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Service Providers, Access to Data, and Excessive Costs: What Can Health Plans Do to Mitigate the Risk of Liability?

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March 20, 2024


Ullico Casualty Group, LLC and The Union Labor Life Insurance Company note a growing concern that plan sponsors and fiduciaries of health plans may come under fire for relying on their service providers to make prudent healthcare spending decisions on their behalf. Fiduciaries are expected to ensure that the healthcare claims paid and the service provider fees charged are reasonable. Plan sponsors and fiduciaries have rightfully grown concerned about the risk of liability if their plan has overpaid for the healthcare enrollees have received.

Q&As for Multiemployer Plans

What is CAA and how does it allow for obtaining claims data?

In 2020, Congress passed the Consolidated Appropriations Act, 2021, which imposed new transparency obligations on group health plans. While no regulations have yet been issued, the CAA provision prohibiting contractual “gag clauses” provides that an agreement between a group health plan and a health care provider, network or service provider offering network services may not contain a term that restricts the group health plan from disclosing provider-specific costs or quality of care information. Covered group health plans must attest each year to their compliance with this provision.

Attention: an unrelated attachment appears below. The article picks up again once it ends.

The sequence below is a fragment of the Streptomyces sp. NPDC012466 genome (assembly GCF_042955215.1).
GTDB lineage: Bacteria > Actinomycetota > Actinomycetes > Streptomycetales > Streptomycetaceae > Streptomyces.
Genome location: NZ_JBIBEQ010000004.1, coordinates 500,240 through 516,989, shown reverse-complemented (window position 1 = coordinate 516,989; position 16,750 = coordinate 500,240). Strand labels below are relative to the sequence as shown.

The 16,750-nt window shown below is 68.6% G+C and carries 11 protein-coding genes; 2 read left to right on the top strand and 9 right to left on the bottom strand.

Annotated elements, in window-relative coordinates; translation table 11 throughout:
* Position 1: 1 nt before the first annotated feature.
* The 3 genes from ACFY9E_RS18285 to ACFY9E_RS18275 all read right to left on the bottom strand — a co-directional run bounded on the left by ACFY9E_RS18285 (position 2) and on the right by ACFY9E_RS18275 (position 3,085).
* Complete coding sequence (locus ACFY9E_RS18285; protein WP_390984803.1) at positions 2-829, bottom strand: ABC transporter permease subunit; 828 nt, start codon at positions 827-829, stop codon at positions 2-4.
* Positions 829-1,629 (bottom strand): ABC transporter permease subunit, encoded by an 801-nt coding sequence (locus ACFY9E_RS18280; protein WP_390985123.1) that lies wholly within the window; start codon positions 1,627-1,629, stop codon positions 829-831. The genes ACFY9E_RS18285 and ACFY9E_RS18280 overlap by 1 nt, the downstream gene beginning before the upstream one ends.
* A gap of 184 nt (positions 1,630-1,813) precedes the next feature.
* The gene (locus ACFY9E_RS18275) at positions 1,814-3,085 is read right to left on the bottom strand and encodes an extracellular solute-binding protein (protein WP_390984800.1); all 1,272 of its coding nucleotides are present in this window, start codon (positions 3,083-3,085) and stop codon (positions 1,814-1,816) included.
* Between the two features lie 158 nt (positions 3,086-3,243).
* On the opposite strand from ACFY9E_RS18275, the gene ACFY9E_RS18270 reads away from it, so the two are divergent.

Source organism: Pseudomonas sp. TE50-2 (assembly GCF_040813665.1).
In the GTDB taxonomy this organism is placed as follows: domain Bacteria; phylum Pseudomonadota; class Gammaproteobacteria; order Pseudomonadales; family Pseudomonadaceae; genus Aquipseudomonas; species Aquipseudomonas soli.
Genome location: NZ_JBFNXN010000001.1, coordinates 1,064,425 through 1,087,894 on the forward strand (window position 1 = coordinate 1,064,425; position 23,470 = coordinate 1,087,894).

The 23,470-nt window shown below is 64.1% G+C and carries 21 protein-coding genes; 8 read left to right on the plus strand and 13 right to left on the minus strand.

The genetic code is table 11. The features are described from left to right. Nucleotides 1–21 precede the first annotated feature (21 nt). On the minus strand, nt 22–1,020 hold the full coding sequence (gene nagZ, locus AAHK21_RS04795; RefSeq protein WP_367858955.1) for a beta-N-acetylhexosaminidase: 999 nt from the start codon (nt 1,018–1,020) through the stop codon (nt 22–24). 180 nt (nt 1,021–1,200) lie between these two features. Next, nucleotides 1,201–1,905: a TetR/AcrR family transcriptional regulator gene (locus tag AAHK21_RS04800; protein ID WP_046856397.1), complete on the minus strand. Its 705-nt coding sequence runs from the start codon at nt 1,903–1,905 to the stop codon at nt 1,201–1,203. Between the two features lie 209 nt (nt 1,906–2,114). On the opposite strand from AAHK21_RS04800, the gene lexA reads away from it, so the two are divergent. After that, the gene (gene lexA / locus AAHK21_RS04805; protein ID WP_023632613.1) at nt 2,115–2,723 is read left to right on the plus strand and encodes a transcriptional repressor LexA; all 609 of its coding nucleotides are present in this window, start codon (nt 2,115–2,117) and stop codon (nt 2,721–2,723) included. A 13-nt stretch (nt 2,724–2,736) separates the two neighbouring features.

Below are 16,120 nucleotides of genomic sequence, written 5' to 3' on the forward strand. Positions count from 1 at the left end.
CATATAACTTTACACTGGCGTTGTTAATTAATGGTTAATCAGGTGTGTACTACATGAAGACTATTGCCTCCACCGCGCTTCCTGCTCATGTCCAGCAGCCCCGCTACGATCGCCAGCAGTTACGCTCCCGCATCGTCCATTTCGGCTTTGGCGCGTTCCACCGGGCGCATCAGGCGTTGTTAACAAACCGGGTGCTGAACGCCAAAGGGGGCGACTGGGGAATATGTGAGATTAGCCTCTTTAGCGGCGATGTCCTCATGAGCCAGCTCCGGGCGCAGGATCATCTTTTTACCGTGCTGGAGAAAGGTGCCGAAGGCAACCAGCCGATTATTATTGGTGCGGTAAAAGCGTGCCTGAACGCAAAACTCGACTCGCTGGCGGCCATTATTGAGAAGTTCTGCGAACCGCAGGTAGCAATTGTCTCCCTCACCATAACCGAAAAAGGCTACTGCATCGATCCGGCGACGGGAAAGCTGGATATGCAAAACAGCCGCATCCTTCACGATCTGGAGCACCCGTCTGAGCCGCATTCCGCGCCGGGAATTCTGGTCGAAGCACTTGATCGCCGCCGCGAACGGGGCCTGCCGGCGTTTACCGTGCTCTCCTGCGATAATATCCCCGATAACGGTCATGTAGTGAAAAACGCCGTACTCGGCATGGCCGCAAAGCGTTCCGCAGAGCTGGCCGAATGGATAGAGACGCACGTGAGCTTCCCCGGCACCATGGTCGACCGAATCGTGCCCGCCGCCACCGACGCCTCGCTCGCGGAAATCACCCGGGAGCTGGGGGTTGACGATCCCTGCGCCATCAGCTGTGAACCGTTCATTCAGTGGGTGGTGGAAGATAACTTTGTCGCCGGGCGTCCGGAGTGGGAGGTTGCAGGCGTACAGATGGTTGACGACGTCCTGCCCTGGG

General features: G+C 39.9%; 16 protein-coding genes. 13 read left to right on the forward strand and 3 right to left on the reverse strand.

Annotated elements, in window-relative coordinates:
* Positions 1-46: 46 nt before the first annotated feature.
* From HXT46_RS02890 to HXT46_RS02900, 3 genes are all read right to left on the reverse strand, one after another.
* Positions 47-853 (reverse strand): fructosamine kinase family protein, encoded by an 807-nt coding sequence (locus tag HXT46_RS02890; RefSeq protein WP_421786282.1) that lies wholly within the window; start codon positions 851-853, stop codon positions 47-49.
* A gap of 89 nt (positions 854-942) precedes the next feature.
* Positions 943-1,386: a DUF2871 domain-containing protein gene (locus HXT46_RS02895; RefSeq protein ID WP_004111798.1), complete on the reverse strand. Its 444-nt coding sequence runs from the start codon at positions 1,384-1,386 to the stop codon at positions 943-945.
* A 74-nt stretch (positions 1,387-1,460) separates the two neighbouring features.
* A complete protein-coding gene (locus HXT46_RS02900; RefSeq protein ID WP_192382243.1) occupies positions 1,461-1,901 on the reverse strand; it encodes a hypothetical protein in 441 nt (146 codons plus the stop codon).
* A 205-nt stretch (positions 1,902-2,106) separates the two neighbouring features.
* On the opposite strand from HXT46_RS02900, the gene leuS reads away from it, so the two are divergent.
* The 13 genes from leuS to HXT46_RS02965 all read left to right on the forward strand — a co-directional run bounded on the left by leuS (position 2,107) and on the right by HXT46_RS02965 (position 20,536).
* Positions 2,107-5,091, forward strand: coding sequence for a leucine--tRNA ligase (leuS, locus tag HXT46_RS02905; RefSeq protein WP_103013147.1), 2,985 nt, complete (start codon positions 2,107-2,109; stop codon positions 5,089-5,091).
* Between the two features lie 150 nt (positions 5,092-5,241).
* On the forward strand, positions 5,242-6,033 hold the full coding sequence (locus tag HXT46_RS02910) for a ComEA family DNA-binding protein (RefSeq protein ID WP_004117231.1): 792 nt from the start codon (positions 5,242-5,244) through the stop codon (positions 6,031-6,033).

Have there been any lawsuits filed with respect to lack of data and fiduciary responsibility?

Since 2020, there has been an uptick in lawsuits concerning plan sponsor access to claims data and group health plan mismanagement of plan healthcare spending. In The Kraft Heinz Co. Employee Benefits Administration Board v. Aetna Life Insurance Co., Kraft sued Aetna for access to claims data and alleged mismanagement of funds. While this case has since been settled, similar cases are still ongoing.
Following on the heels of plan sponsors’ lawsuits seeking greater claims data transparency, a participant recently sued Johnson & Johnson, her plan sponsor, for mismanaging its group health plan by allegedly overpaying its pharmacy benefit manager for drugs that were generally available at a much lower cost. See Lewandowski v. Johnson & Johnson. The participant alleged that the plan fiduciaries breached their ERISA duty of prudence and loyalty (i.e., to act solely in the plan’s interest) when they selected the PBM when there were other less expensive PBM arrangements available. The participant alleged harm to the plan enrollees in the form of the higher prescription drug cost-sharing and premiums. This suit has further magnified plan sponsors’ concerns whether they have sufficient information to ensure their plans’ healthcare payments are appropriate, and whether they are adequately selecting and monitoring their service providers.

Why do multiemployer plan fiduciaries experience challenges when attempting to obtain healthcare data from their service providers?

Service providers negotiate discounts, allowable charges and other healthcare provider rates on a book of business basis, meaning data that accurately reflects the cost of care is not tailored to a specific health plan. Service providers generally consider this information proprietary and frequently choose not to share it with plan fiduciaries or share only limited amounts. Another obstacle fiduciaries face is the lack of contractual rights to access their plans’ claims data. A fiduciary is not party to the service provider’s contract with the healthcare provider. Therefore, fiduciaries should consider creating contractual rights to their group health plan data during the contracting process with their service providers.